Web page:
The Biomedical Resilience & Readiness in Adverse Operating Environments (BRAVE) Project develop new capabilities to improve health and performance of first responders in adverse operating environments common to national defense. The BRAVE project analyze biological samples, collect physiological data and conduct image and data analytics to discover how complex biological systems respond to chemical exposure, physical stress and other perturbations.
Deep learning for image-based toxicity assessment
Using millions of cell images and advanced high-performance computing, PNNL researchers are developing a new deep learning program that will accurately identify toxic chemicals and how they disrupt biological systems.
Signatures of metabolic dysregulation from sleep cycle disruption
PNNL researchers are combining proteomics and metabolomics, with novel pathway and network analysis tools, to identify biomolecules that control disease causing metabolic disruption in humans when they suffer from sleep cycle disruptions, such as shift work.
Physiological and biochemical markers of physical stress
By analyzing data from physiological monitoring devices and biofluid samples, PNNL researchers will identify biological indicators of stress from the extreme physical training and field experience of firefighters, tactical units, military units, and other first responders.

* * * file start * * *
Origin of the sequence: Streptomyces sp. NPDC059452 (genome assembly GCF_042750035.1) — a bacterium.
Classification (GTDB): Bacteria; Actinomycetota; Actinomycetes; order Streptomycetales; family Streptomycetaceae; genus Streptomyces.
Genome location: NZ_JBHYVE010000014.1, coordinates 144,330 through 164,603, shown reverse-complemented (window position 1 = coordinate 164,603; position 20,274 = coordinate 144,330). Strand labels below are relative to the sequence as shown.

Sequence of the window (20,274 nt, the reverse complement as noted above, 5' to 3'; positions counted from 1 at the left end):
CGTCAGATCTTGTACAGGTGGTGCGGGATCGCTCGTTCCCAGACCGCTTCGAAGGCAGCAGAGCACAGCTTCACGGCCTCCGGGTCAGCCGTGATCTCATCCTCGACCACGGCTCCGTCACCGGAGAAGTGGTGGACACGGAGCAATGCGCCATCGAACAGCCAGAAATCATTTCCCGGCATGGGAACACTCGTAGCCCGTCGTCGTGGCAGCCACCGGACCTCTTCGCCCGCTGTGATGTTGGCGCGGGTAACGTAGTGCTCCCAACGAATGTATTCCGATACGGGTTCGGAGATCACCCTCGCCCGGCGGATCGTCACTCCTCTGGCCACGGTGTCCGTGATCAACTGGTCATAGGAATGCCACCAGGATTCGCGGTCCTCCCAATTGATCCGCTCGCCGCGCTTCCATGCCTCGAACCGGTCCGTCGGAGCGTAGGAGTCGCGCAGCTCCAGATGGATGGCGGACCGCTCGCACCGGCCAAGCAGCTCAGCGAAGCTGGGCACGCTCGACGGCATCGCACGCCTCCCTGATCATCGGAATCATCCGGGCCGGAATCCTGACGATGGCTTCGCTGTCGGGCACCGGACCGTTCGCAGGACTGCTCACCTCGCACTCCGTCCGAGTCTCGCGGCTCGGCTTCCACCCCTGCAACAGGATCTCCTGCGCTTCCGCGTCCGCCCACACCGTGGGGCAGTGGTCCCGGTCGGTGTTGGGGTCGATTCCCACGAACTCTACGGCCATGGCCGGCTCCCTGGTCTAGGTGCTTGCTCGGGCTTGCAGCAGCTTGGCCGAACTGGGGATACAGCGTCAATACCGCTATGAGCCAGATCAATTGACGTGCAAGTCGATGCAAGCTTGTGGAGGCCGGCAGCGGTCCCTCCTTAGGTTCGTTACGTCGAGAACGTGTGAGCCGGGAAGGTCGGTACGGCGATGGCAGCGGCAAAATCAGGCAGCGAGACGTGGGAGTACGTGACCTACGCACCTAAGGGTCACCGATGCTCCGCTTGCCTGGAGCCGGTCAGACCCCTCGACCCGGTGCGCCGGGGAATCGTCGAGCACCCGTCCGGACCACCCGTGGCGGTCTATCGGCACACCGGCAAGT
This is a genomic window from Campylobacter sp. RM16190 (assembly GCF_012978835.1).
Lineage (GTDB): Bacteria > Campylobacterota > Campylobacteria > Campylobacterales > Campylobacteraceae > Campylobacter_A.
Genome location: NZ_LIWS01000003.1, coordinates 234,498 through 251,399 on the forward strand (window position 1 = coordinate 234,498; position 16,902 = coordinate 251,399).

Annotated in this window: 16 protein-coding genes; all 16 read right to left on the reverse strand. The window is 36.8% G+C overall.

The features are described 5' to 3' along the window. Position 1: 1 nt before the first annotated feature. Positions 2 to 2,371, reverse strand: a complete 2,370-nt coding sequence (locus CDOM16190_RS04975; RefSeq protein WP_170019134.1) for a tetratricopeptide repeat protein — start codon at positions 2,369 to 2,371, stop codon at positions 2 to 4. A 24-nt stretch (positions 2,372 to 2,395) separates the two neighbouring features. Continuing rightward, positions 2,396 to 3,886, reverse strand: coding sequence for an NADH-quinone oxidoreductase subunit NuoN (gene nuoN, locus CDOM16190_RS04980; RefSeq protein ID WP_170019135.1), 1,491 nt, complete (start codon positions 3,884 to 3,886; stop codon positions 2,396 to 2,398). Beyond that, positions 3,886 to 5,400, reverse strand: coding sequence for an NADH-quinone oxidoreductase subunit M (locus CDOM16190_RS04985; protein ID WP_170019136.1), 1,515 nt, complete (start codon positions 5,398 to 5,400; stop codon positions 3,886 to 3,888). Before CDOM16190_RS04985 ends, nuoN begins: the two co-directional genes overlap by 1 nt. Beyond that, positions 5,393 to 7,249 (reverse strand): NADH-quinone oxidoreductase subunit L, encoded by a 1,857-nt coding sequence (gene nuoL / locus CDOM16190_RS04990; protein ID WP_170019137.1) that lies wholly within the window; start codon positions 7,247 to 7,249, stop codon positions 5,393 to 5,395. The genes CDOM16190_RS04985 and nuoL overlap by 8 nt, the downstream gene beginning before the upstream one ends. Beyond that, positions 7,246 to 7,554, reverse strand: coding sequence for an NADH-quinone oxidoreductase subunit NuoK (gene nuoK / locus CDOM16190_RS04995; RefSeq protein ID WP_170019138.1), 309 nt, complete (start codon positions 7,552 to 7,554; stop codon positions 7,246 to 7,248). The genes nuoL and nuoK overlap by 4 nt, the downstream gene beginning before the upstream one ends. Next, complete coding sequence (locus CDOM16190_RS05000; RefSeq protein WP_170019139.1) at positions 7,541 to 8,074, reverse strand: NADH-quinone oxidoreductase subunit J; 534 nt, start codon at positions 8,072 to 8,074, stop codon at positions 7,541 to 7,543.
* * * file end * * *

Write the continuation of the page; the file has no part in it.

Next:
- PNNL Researchers Shift Project’s Focus to Regional COVID-19 Patients
This research was supported by the LDRD Biomedical Resilience And Readiness in AdVerse Operating Environments (BRAVE) Project Omics analyses were performed at Pacific Northwest National Laboratory (PNNL) in the Environmental Molecular Sciences Laboratory, a national scientific user facility sponsored by the Department of Energy’s (DOE) Office of Biological and Environmental Research located in Richland, WA. PNNL is operated by the Battelle Memorial Institute for the DOE under contract number DE-AC05-76RLO1830.